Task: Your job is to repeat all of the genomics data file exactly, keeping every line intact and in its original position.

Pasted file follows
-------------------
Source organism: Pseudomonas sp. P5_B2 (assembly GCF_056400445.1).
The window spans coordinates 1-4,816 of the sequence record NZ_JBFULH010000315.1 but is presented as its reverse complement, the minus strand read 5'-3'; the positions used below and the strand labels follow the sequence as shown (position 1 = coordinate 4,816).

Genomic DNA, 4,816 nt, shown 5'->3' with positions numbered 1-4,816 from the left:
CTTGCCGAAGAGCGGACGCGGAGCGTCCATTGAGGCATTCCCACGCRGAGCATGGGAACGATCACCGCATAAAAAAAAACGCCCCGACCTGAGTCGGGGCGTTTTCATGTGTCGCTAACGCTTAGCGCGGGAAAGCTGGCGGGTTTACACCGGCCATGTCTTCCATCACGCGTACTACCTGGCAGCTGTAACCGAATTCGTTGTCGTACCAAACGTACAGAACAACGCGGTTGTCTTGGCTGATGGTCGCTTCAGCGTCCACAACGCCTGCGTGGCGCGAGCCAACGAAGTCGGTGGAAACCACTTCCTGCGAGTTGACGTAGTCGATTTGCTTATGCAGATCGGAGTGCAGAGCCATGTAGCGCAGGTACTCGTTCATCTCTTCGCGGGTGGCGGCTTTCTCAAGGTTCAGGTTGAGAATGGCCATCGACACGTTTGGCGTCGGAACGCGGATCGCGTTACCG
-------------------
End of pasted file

Source organism: Pseudomonas sp. P5_B2 (assembly GCF_056400445.1).
The window spans coordinates 1-4,816 of the sequence record NZ_JBFULH010000315.1 but is presented as its reverse complement, the minus strand read 5'-3'; the positions used below and the strand labels follow the sequence as shown (position 1 = coordinate 4,816).

Genomic DNA, 4,816 nt, shown 5'->3' with positions numbered 1-4,816 from the left:
CTTGCCGAAGAGCGGACGCGGAGCGTCCATTGAGGCATTCCCACGCRGAGCATGGGAACGATCACCGCATAAAAAAAAACGCCCCGACCTGAGTCGGGGCGTTTTCATGTGTCGCTAACGCTTAGCGCGGGAAAGCTGGCGGGTTTACACCGGCCATGTCTTCCATCACGCGTACTACCTGGCAGCTGTAACCGAATTCGTTGTCGTACCAAACGTACAGAACAACGCGGTTGTCTTGGCTGATGGTCGCTTCAGCGTCCACAACGCCTGCGTGGCGCGAGCCAACGAAGTCGGTGGAAACCACTTCCTGCGAGTTGACGTAGTCGATTTGCTTATGCAGATCGGAGTGCAGAGCCATGTAGCGCAGGTACTCGTTCATCTCTTCGCGGGTGGCGGCTTTCTCAAGGTTCAGGTTGAGAATGGCCATCGACACGTTTGGCGTCGGAACGCGGATCGCGTTACCG